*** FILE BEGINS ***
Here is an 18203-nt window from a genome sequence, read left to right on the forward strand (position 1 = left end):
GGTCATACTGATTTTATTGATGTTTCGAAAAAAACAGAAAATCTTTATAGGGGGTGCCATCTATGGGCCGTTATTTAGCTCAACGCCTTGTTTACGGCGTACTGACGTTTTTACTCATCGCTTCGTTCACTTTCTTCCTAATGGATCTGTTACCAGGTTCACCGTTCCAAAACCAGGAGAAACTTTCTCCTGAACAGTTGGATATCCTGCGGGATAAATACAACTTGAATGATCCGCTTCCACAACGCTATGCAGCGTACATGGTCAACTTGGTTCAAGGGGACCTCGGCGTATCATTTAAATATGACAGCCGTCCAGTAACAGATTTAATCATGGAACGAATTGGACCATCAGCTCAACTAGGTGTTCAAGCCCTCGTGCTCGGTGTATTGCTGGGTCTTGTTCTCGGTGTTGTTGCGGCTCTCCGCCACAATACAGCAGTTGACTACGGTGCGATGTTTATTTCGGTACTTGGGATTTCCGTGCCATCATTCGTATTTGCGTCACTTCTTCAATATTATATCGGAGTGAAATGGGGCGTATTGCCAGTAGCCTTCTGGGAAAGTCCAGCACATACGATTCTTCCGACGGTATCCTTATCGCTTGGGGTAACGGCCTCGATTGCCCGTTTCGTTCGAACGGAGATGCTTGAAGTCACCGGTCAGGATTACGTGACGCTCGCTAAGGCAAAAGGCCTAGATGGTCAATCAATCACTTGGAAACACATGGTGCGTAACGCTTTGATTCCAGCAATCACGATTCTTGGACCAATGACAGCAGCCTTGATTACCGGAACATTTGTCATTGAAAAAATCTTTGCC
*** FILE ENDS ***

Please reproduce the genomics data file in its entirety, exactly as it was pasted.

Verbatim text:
Here is an 18203-nt window from a genome sequence, read left to right on the forward strand (position 1 = left end):
GGTCATACTGATTTTATTGATGTTTCGAAAAAAACAGAAAATCTTTATAGGGGGTGCCATCTATGGGCCGTTATTTAGCTCAACGCCTTGTTTACGGCGTACTGACGTTTTTACTCATCGCTTCGTTCACTTTCTTCCTAATGGATCTGTTACCAGGTTCACCGTTCCAAAACCAGGAGAAACTTTCTCCTGAACAGTTGGATATCCTGCGGGATAAATACAACTTGAATGATCCGCTTCCACAACGCTATGCAGCGTACATGGTCAACTTGGTTCAAGGGGACCTCGGCGTATCATTTAAATATGACAGCCGTCCAGTAACAGATTTAATCATGGAACGAATTGGACCATCAGCTCAACTAGGTGTTCAAGCCCTCGTGCTCGGTGTATTGCTGGGTCTTGTTCTCGGTGTTGTTGCGGCTCTCCGCCACAATACAGCAGTTGACTACGGTGCGATGTTTATTTCGGTACTTGGGATTTCCGTGCCATCATTCGTATTTGCGTCACTTCTTCAATATTATATCGGAGTGAAATGGGGCGTATTGCCAGTAGCCTTCTGGGAAAGTCCAGCACATACGATTCTTCCGACGGTATCCTTATCGCTTGGGGTAACGGCCTCGATTGCCCGTTTCGTTCGAACGGAGATGCTTGAAGTCACCGGTCAGGATTACGTGACGCTCGCTAAGGCAAAAGGCCTAGATGGTCAATCAATCACTTGGAAACACATGGTGCGTAACGCTTTGATTCCAGCAATCACGATTCTTGGACCAATGACAGCAGCCTTGATTACCGGAACATTTGTCATTGAAAAAATCTTTGCC